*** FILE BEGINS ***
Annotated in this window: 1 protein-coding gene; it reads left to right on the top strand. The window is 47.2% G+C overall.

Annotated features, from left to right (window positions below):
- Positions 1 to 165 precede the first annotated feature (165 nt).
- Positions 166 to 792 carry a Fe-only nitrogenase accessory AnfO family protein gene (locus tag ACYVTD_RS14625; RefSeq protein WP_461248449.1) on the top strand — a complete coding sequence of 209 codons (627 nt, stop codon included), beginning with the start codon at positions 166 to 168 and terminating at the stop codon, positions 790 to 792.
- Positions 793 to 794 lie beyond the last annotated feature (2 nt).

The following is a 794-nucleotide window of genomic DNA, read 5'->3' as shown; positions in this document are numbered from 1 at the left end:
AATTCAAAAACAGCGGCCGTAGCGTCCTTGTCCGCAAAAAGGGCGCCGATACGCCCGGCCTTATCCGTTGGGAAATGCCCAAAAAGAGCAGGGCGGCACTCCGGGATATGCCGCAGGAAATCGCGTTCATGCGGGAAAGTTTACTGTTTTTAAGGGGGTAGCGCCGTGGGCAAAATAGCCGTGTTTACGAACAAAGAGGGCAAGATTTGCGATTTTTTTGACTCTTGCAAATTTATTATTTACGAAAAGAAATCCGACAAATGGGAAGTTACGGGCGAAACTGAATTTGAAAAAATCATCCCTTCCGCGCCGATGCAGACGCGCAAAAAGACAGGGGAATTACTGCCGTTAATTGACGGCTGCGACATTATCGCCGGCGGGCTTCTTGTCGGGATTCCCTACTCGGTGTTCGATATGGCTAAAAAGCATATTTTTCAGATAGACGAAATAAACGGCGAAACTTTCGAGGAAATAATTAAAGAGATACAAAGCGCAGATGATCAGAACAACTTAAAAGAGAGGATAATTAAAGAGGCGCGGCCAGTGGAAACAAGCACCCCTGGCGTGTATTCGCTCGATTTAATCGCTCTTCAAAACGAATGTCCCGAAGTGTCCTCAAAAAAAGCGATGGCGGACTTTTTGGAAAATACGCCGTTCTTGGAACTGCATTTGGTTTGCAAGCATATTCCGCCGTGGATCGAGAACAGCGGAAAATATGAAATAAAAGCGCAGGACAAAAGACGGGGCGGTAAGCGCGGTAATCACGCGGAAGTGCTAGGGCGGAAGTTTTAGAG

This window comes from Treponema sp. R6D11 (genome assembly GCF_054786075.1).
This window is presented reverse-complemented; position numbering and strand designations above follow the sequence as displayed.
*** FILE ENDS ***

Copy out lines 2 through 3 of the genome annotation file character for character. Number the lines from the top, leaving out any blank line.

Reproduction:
Annotated features, from left to right (window positions below):
- Positions 1 to 165 precede the first annotated feature (165 nt).